CVSA releases summer Roadcheck data

On June 2-4, 2015, commercial motor vehicle inspectors across North America completed 69,472 truck and bus inspections during International Roadcheck 2015, the annual 72-hour enforcement and safety outreach event carried out by members of the Commercial Vehicle Safety Alliance (CVSA).

Of the 69,472 total inspections, 44,989 were North American Standard Level I Inspections, which is the most thorough roadside inspection. Of Level I Inspections, inspectors found 1,623 or 3.6 percent of drivers and 9,732 or 21.6 percent of vehicles with out-of-service (OOS) violations, historically the lowest rates for which CVSA has data, back to 1991. Of all inspections, 777 seatbelt violations were issued.

CVSA says Level I Inspections include a 37-step procedure that involves an examination of both the driver’s record of duty status and the safety of the vehicle. The vehicle inspection includes checking items such as the braking system, cargo securement, coupling devices, exhaust system, frame, fuel system, lights, safe loading, steering mechanism, suspension, tires, van and open-top trailer bodies, wheels and rims, windshield wipers, and emergency exits, electrical cables and systems in engine and battery compartments, and loose or temporary seating on buses. Other inspections conducted included Level II walk-around, Level III driver-only, and Level V vehicle-only inspections.

Each year, International Roadcheck places special emphasis on a category of violations. CVSA says the special emphasis for International Roadcheck 2015 was cargo securement. While checking for compliance with safe loading regulations is always part of roadside inspections, CVSA highlighted cargo safety as a reminder to drivers and carriers. The proper loading and securing of cargo on vehicles is a matter of public safety. For many types of loads, particularly those that are not sealed or otherwise inaccessible to the driver, regulations require the driver to stop within the first several miles of a trip and recheck the tie downs and other load-securing equipment, CVSA says.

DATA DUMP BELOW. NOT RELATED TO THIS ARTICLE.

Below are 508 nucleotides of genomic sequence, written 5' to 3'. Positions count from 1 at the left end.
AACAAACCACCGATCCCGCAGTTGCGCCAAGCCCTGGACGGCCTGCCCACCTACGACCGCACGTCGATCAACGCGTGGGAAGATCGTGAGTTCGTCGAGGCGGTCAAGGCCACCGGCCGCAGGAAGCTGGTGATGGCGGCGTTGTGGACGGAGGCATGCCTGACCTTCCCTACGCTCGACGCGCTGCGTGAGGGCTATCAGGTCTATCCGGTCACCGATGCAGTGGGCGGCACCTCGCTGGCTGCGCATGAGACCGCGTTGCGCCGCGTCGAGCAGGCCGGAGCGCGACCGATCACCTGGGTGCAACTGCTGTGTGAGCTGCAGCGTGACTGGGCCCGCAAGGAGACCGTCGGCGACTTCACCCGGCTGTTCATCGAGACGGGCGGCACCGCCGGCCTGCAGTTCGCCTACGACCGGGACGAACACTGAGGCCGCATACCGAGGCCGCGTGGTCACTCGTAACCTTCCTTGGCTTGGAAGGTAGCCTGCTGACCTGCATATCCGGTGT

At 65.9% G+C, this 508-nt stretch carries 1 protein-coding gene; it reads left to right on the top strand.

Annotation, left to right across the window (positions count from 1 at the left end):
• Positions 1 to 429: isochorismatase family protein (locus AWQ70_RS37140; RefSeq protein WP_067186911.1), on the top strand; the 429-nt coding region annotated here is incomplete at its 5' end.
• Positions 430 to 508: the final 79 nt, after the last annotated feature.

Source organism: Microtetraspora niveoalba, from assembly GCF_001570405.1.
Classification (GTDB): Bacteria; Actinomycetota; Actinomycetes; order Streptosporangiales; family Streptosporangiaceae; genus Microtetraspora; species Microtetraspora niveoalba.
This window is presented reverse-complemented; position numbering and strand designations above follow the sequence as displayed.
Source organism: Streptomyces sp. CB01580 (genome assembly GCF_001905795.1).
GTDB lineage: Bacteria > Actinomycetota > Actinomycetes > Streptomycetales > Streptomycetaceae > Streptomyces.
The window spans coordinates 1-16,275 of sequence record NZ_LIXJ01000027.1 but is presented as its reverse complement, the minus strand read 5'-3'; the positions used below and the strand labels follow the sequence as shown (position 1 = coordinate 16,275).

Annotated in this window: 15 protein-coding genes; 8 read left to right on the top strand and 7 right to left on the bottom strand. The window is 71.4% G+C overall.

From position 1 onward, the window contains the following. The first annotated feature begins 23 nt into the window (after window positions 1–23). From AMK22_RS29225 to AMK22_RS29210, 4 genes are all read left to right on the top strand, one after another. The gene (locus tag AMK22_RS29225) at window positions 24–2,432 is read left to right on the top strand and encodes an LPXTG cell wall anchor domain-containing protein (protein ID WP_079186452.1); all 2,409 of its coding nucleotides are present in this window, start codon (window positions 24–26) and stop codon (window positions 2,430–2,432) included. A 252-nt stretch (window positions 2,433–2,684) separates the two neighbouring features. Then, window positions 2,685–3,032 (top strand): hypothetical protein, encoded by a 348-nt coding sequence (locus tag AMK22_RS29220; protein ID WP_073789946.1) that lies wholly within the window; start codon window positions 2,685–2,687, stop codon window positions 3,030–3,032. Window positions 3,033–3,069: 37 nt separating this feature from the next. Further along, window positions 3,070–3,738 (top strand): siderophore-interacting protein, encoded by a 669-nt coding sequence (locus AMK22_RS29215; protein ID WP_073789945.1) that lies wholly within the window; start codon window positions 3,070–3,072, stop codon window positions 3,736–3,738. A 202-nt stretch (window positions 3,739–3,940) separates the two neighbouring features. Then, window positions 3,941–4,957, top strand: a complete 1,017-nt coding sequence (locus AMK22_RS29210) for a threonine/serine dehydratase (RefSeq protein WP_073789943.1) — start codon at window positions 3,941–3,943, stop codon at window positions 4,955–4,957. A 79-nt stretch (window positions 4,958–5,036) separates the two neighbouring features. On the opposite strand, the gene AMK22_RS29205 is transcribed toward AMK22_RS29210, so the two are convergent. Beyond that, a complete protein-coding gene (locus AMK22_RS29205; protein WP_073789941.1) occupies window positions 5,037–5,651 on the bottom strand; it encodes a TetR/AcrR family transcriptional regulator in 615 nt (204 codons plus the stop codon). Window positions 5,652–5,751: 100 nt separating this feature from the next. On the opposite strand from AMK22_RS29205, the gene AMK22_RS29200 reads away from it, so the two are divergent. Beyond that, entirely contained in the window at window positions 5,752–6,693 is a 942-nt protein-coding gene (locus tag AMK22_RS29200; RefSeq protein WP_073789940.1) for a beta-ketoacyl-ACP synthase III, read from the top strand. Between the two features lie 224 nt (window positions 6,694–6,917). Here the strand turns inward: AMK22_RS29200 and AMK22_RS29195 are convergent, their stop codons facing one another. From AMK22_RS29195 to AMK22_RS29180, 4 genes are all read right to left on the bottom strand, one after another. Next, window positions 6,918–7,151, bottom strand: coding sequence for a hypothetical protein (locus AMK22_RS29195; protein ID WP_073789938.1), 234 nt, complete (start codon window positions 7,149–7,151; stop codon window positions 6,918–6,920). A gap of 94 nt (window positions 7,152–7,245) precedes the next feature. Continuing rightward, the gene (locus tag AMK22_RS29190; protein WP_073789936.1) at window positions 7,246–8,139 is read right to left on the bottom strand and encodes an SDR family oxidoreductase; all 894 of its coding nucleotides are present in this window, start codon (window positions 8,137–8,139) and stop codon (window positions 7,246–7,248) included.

During International Roadcheck 2015 a special emphasis also was placed on reminding carriers about and enforcing regulations on proper load securement. During the event, inspectors issued 2,439 violations for load securement. The leading load securement violations, by number of violations issued, were: failure to prevent shifting/loss of load; failure to secure truck equipment (tarps, dunnage, doors, tailgates, spare tires); damaged tie downs (typically unacceptable wear on chain or cuts and tears on web straps); insufficient tie downs; and loose tie downs. Load securement enforcement is a normal part of Level I Inspections, but securing cargo and equipment are vital to safe operations, CVSA says.

“CVSA’s International Roadcheck is the largest targeted enforcement program on commercial motor vehicles in the world, with nearly 17 trucks or buses inspected, on average, every minute, over three days,” says Collin B. Mooney, CAE, and CVSA acting executive director. “However, we must remember that the work done over that 72-period represents only a fraction of what’s accomplished every day by approximately 13,000 CVSA-certified local, state, provincial, territorial and federal inspectors at hundreds of inspection locations across North America. They work every day to keep our roads safe by performing the same truck, bus and driver inspections conducted during International Roadcheck.”

“Commercial vehicle inspectors are highly trained, dedicated professionals whose sole focus is protecting the safety of everyone traveling on our highways and roads,” says FMCSA Acting Administrator Scott Darling. “The annual Roadcheck event is just one example of a continuing strong partnership among local, state and federal safety enforcement personnel. It also serves as a valuable reminder that when it comes to commercial vehicle safety, everyone has an important role to play. We must give large trucks and buses extra space to maneuver, avoid lingering in blinds spots where you can’t be seen, never allow ourselves to become distracted drivers, and never drink and drive.”

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